The Social “Way” to be a Woman/Man.
January 23, 2012 § Leave a comment
Your sex is based on your biological body parts. Your gender is something that is based on society’s expectations, the way you dress, look, and behave. When I read Essay 11 and 25, they both brought up many thoughts and points of reality for me. The process of gender I would have to agree with. I love the fact that I grew up as a girl and knowing I was “a little princess” who loved to wear pink and purple. I like how I was raised to be myself, given the opportunity to play any sport, and be able to switch it up to enjoy tea parties.
The structure of gender and how we divide work is what I have a problem with. I feel that there shouldn’t be a devalued gender and that are roles in society should be equal—unfortunately, that would be in a fantasy world. Women have progressed over the past 12 years and are now doing construction work, owning our own businesses, running for president, and even CEO of predominantly male corporations. It is great to see such change occurring, but why is it that we still have a “second shift”? We work hard to make it in this economy and to sustain our status, but have to come home to a “second shift” of maintaining our home and family with excess duties of cooking, nurturing, and cleaning. The house role is something that should be shared equally among spouses. Women should not have to cook and clean all the time while men watch TV and just take out the trash. Its’ one thing to not know how to do something, but to not use an ability because its “not manly” or “feminine,” that is absurd—especially when it can lessen the load on your spouse.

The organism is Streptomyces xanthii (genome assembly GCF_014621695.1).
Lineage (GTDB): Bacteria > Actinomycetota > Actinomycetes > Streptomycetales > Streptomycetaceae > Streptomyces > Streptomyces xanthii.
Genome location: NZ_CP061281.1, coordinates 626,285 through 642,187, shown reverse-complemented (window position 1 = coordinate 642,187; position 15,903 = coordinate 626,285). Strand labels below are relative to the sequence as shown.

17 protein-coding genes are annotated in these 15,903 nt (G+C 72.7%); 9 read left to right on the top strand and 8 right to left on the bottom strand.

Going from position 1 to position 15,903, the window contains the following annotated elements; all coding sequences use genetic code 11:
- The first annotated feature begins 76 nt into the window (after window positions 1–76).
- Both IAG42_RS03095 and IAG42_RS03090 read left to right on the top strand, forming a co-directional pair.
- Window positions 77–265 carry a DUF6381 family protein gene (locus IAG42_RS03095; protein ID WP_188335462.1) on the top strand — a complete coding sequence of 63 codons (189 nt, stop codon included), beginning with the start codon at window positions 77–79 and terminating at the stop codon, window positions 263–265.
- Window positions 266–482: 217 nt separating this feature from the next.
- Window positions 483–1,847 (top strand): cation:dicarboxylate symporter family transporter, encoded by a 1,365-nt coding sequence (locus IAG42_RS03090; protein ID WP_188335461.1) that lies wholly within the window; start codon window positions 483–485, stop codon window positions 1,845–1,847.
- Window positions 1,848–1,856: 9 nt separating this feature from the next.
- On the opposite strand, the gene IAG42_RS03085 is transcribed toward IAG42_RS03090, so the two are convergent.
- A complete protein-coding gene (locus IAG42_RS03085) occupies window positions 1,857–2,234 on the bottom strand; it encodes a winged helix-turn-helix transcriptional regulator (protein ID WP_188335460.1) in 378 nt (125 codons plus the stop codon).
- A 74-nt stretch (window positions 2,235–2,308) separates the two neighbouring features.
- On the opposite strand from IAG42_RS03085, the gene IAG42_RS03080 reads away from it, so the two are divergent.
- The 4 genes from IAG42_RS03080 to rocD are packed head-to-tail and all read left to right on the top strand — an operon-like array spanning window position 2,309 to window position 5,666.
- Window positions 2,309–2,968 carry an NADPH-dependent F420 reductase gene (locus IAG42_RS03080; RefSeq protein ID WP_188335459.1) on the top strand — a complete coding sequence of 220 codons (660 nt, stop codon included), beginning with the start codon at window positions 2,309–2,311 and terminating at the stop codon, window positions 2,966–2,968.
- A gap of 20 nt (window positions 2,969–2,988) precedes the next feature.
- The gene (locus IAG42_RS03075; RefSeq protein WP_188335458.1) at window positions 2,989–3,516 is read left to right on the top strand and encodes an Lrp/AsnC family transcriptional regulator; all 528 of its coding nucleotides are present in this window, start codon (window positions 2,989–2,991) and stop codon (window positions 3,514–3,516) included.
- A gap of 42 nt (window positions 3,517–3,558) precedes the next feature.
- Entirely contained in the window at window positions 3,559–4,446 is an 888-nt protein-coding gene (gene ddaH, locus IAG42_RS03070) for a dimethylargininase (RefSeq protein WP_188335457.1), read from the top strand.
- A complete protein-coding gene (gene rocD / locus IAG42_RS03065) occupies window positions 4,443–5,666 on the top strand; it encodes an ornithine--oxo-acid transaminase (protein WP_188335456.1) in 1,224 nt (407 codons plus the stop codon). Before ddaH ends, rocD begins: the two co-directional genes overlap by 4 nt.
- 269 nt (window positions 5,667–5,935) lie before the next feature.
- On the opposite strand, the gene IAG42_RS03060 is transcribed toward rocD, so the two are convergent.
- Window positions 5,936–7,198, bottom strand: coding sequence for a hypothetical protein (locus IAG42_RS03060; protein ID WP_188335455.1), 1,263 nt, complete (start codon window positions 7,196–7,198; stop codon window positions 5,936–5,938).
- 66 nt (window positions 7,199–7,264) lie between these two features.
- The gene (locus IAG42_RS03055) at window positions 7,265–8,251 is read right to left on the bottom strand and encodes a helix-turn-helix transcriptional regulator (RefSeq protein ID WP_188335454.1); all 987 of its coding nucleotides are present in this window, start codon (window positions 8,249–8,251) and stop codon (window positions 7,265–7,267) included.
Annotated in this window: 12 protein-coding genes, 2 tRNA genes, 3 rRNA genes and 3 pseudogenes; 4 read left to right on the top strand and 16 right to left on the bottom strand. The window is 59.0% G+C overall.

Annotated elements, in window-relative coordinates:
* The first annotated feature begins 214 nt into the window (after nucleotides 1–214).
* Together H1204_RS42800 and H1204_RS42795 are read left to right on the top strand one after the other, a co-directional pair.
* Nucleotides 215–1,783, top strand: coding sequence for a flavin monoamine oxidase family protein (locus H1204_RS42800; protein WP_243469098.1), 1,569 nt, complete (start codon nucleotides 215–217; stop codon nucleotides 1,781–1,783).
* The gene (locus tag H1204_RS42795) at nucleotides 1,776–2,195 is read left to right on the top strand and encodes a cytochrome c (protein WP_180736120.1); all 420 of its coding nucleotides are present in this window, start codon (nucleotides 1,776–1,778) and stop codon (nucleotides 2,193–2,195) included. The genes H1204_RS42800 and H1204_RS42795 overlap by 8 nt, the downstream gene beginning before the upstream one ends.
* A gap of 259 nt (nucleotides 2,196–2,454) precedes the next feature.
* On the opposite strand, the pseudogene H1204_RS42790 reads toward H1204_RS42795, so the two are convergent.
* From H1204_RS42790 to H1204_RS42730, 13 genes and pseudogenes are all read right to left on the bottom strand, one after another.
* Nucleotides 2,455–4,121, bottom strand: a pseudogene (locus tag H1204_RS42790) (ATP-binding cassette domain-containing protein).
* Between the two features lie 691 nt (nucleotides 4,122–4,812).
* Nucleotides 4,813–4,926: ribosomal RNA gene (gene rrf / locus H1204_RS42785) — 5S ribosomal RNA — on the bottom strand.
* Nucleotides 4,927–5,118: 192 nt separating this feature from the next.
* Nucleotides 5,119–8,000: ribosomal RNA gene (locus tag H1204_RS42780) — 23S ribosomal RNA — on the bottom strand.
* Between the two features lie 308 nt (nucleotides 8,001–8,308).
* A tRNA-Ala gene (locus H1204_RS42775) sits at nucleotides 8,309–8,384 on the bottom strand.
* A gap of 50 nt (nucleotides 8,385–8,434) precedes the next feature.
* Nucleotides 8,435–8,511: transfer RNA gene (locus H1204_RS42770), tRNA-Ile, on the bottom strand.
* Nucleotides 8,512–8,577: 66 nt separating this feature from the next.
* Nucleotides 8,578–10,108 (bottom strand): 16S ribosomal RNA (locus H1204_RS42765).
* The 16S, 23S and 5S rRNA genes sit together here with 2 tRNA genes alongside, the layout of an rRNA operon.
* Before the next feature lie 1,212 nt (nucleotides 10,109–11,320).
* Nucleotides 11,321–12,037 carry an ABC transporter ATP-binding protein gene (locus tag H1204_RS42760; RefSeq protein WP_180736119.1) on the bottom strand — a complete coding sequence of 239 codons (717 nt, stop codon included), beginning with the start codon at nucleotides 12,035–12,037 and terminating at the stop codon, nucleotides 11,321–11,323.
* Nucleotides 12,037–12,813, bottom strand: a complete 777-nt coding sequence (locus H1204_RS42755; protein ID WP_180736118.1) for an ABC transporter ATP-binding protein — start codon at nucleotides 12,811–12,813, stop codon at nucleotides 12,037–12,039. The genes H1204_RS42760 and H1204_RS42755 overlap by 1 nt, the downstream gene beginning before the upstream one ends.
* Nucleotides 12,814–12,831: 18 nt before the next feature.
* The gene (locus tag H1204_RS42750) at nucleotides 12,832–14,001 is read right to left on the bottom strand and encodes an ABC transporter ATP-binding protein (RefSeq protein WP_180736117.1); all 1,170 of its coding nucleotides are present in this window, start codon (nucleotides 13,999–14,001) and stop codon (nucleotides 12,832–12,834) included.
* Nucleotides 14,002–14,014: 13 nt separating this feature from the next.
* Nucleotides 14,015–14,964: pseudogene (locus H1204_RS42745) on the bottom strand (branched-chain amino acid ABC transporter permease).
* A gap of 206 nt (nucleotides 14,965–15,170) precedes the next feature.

Following Gray’s prescription of the normal heterosexual couple is not one that I agree with. A man shouldn’t be quick to tell a woman what to do, but not eager to express his feelings to her. A woman shouldn’t have to do all the work and not be able to complain or ask for help. It is a “way” of doing things, but not always the “way” society expects and portrays things. It should be a “way” where genders are treated equally and not bombarded with such expectations and socially “correct ways.”